Convention on the Protection and Promotion of the Diversity of Cultural Expressions
The year 2015 marks the 10th anniversary of the UNESCO Convention on the Protection and the Promotion of the Diversity of Cultural Expressions. Canada is delighted to celebrate this anniversary and would like to take the opportunity provided by this historic milestone to reiterate its commitment to promoting the diversity of cultural expressions in Canada and abroad.
The United Nations Educational, Scientific and Cultural Organization’s (UNESCO) Convention on the Protection and the Promotion of the Diversity of Cultural Expressions is an international legal instrument that reasserts both the right and the importance for member States to develop and implement cultural policies to support the diversity of cultural expressions. The Convention also acknowledges the dual nature—social and economic—of cultural goods and services (such as books, magazines, music, television, films and new media) because they convey identities, values and meanings, and have a commercial value.
The Convention was adopted by UNESCO on October 20, 2005, and officially entered into force on March 18, 2007. It has now been ratified by more than 130 States Parties.
From the beginning, Canada has been working actively to promote an international instrument that protects and encourages the diversity of cultural expressions through various international forums, such as the Francophonie or UNESCO.
Canada has shown leadership in supporting the development, promotion and implementation of the Convention. In addition to becoming the first country to ratify the Convention in November 2005, Canada has been an active member (from 2007 to 2013) of the Intergovernmental Committee responsible for the implementation of the Convention. Canada also hosted this Committee’s very first meeting in December 2007 in Ottawa.
For this file, the Government of Canada collaborates with its provincial and territorial partners, particularly with Quebec who is closely involved in the Convention’s file, and has been from the very beginning. As established in the Canada Quebec Agreement concerning UNESCO, Quebec is represented fully as part of the Permanent Delegation of Canada to UNESCO.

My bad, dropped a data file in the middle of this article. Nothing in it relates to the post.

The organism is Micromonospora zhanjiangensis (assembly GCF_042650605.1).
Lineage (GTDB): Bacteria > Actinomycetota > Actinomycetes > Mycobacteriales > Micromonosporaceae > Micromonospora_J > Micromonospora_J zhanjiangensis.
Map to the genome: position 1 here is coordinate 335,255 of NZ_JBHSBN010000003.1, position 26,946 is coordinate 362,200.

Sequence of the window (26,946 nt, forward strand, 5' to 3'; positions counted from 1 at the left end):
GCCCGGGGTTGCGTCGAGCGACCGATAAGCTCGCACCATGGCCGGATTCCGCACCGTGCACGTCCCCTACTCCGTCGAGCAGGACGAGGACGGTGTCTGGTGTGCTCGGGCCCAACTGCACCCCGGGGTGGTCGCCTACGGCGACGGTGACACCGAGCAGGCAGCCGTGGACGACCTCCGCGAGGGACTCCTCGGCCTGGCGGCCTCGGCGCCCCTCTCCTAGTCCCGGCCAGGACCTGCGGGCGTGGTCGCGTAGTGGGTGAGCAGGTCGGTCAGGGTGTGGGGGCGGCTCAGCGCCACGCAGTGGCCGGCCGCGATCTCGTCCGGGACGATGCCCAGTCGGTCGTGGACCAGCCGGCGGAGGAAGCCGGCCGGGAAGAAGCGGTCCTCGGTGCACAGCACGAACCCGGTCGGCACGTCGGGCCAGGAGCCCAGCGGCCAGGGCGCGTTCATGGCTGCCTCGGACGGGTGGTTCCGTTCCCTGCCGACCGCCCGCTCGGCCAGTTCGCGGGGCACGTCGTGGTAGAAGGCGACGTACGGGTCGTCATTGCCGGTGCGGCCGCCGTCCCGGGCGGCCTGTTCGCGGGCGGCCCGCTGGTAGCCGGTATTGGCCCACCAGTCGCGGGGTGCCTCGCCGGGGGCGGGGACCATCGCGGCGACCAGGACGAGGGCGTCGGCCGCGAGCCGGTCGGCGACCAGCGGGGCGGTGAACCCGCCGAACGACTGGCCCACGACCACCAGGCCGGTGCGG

Canada also collaborates with the various stakeholders from civil society, including:
- The Coalition for Cultural Diversity (CCD): The CCD represents some 30 Canadian national associations in the cultural industry. It strives to protect and promote the diversity of cultural expressions and encourages the creation of similar groups in other countries.
- The Canadian Commission for UNESCO (CCU): The CCU is an independent agency operating under the aegis of the Canada Council for the Arts. The CCU is a forum for dialogue between the government and civil society. It has a network comprised of nearly 400 members across the country, including federal departments and agencies, intergovernmental organizations that represent the provinces and territories, non-governmental organizations, institutional members and individuals.
Implementation of the Convention
Canada plays a leading role in the implementation of the Convention and participates actively in the meetings of the two oversight bodies responsible for its implementation:
To date, the Government of Canada has contributed $500 000 to the International Fund for Cultural Diversity. The Fund was created as part of the initiatives that encourage the international collaboration set out in the Convention. It is made up primarily of voluntary contributions by the member States and public and private agencies. The Fund must be used to support cooperation for sustainable development and promote the emergence of a dynamic cultural sector among developing countries.
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